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Carol Bryson MNAEA, Managing Director of JP Harll

They may not be household names, but these four pioneering British women deserve our admiration and respect.

 Helen Sharman  Britain’s first astronaut

The Sheffield-born chemist was working at Mars (the makers of those chocolate bars) when she responded to an advert for volunteers to embark on a space mission. 

After a rigorous selection process, Sharman was chosen from 13,000 candidates to spend 18 months training with cosmonauts in Russia to prepare for the mission.

And in 1991, she lifted off, spending eight days in space and visiting the Mir space station. After returning to Earth, Sharman dedicated her life to science education.


Madge Easton Anderson – Legal pioneer

In 1920, Madge Easton Anderson became the first woman to work professionally as a lawyer in the UK.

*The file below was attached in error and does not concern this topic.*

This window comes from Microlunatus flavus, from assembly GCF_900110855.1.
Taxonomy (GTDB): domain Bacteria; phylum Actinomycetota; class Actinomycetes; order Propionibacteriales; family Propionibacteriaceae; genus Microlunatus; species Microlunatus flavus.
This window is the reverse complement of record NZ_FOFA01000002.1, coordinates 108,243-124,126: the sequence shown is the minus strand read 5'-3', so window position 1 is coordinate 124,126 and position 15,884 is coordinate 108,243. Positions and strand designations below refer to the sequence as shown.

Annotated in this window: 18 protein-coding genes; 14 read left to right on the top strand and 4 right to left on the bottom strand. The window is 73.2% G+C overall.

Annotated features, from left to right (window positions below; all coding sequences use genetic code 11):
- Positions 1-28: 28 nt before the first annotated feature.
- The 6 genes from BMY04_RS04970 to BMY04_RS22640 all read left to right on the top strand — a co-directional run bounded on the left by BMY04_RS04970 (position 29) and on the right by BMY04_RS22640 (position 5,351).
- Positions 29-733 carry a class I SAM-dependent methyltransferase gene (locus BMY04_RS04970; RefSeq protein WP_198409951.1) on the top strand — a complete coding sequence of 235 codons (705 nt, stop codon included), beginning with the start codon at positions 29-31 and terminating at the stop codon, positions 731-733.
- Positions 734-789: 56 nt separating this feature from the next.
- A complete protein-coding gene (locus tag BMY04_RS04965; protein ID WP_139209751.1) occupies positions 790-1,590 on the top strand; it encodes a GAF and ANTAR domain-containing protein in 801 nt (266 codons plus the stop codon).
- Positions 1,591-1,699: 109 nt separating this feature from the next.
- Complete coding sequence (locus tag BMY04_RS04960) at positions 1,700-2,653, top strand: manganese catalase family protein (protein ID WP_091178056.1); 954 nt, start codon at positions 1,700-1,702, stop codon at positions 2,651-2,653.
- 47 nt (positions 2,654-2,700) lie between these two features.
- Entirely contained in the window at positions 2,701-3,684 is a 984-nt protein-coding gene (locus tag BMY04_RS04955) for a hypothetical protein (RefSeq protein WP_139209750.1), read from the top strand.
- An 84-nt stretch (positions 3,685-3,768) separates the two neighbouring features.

The daughter of a bookseller and a cutlery salesman, Easton Anderson studied law at the University of Glasgow. However, it wasn’t until 1919, when the law changed to enable women to join the profession, that she could officially qualify as a solicitor in Scotland – and so she did a year later.

In 1937, Easton Anderson passed her English law exams and became the first female qualified solicitor in England and Scotland.


Nicole Cooke – Cycling star

The tenacious Welshwoman made history twice in 2008. She was the first British woman to win an Olympic gold medal in cycling (she took the road race in Beijing). 

That year, Cooke also won gold at the World Championships – the first rider to ever achieve such a double in the space of 12 months.

Cooke battled a fair amount of sexism during her career, but her success raised the profile of women’s cycling and paved the way for future GB cyclists.


Elizabeth Garrett Anderson – Britain’s first woman to qualify as a doctor

Inspired by the early women’s rights movement, London-born Garrett Anderson dreamt of becoming a doctor. But when British medical schools refused to admit her, she had to find another way in.

She studied nursing and chemistry before sitting exams with the Society of Apothecaries in 1865 and securing a licence to practise medicine. (This loophole was quickly closed to prevent other female students from following suit.)

Garrett Anderson later established a dispensary for women and the first teaching hospital to train women doctors in Britain.


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